On May 9 the House of Representatives passed a bill that could have a dramatic impact on America’s foreign policy and will certainly cost us a lot of money, but since any news of this legislation was virtually absent from the mainstream media, very few Americans are aware of it existence. H.R. 4133, the United States-Israel Enhanced Security Cooperation Act of 2012, was slipped through the House under a rules suspension that allowed a quick vote with virtually no debate. The bill had bipartisan backing, being introduced by Democrats Howard Berman and Steny Hoyer and two particularly loathsome Republicans, who seem to owe their primary allegiance to Israel, Eric Cantor and Ileana Ros-Lehtinen. (Actually, the bill had “tripartisan” backing, since the American Israel Public Affairs Committee, Tel Aviv’s powerful instrument in America, helped write it.) The vote was 411-2, only Ron Paul (R) and John Dingell (D) voting against. How odd that our increasingly dysfunctional and divided government could achieve virtually unanimity on a bill, one that most Americans will never hear of.
Anyone with a modicum of intelligence and honesty already knows what actions counter to our interests Israel’s stranglehold on Washington has forced upon us, but this bill represents a mind-numbing escalation of commitment to a state whose foreign and domestic policies are at odds with what this country presumes to stand for. In essence the bill is a blank check from the American taxpayer, who will now be obliged to support Israel’s “qualitative military edge” over all its neighbors combined, of course leaving it to Israel and its Congressional supporters (which is to say, almost all of Congress) to decide exactly what that vague phrase means. Certainly, one thing it means is that we will be sending more of our money out of the country in order to support activities of extremely questionable legality and morality.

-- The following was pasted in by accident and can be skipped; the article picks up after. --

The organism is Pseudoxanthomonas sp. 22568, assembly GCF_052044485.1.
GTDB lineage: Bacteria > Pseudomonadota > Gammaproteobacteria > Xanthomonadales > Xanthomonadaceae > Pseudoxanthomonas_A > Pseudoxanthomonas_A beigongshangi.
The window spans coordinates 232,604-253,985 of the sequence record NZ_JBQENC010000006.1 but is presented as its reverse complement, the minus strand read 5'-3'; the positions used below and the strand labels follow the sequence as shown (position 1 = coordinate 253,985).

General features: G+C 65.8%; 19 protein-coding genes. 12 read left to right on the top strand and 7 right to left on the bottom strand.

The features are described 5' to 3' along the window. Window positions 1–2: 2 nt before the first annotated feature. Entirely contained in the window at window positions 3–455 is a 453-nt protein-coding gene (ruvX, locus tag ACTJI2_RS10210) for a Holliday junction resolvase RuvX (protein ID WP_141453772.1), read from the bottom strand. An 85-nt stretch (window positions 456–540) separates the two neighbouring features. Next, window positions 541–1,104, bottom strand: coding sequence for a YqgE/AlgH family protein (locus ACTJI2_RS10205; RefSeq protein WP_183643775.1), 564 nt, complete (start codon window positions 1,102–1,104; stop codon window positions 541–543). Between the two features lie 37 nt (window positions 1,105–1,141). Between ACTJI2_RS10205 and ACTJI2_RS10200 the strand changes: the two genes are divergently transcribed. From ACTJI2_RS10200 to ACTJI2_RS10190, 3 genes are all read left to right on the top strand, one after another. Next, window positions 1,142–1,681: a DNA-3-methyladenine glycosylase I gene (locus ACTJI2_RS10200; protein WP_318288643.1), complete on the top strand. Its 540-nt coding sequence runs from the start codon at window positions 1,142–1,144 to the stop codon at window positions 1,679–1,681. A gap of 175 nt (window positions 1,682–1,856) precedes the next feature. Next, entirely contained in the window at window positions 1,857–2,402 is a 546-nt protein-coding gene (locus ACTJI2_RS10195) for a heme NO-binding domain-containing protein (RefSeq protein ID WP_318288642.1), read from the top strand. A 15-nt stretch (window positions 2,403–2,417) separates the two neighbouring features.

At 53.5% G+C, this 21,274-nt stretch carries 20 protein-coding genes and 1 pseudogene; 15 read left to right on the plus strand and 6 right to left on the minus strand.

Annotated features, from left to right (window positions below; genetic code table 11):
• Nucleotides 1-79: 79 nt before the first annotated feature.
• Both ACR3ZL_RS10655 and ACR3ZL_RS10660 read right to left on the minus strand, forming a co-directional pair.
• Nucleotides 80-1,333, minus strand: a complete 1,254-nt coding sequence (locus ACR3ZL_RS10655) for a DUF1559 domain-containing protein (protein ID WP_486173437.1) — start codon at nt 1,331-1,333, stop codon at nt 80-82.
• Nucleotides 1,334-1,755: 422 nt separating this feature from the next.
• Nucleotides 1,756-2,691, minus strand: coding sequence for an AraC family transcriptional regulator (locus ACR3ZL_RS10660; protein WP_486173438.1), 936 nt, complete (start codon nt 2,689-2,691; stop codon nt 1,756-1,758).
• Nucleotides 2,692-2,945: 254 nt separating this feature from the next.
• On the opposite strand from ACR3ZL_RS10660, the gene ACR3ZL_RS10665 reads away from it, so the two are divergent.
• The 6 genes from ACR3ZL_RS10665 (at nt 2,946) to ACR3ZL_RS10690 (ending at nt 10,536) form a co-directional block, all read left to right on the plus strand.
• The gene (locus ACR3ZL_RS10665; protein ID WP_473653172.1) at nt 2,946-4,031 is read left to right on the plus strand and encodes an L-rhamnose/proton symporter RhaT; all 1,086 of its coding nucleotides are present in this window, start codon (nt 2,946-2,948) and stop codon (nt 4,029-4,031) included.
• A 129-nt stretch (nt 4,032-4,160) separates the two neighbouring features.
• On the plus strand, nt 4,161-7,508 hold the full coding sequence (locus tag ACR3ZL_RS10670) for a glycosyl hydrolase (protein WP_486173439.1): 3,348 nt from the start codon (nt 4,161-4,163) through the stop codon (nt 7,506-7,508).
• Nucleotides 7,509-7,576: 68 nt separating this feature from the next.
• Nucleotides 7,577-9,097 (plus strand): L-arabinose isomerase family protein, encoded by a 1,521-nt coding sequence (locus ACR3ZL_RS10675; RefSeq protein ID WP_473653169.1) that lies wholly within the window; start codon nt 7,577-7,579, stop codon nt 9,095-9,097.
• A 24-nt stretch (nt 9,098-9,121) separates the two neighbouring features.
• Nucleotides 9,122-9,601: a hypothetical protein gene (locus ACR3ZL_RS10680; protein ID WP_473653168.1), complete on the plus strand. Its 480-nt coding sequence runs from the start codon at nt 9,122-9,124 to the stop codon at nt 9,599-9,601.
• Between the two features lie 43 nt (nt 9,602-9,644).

The legislation also affirms our commitment to the “security of the State of Israel as a Jewish state.” This is an interesting development in our “passionate attachment” (G. Washington) to Israel. We have of course spent decades squandering our money and international credibility on an “ally” whose value to American security and interests (apart from domestic politics) is not at all clear and which continually violates the international law we are pledged to uphold and the basic values that we trumpet to the world. But now we have pledged (for the first time in our history, I believe) to guarantee the religious/cultural nature of a foreign country.
One might legitimately ask why we should care, unless it was to criticize an oppressive government, which we cannot do anyway in the case of Israel, but more than that, what exactly does this mean? When the Muslim minority in Israel’s citizen body becomes the majority, as it inevitably will, will the US have to intervene? When Judea and Samaria (the West Bank) are formally incorporated into Eretz Yisrael will we have to help enforce apartheid or deport all those Palestinians? If a majority of Israeli citizens voted to declare Israel a secular state, would we have to prop up a minority government? And exactly what is a “Jewish state,” especially when the majority of inhabitants of the state in question do not practice Judaism?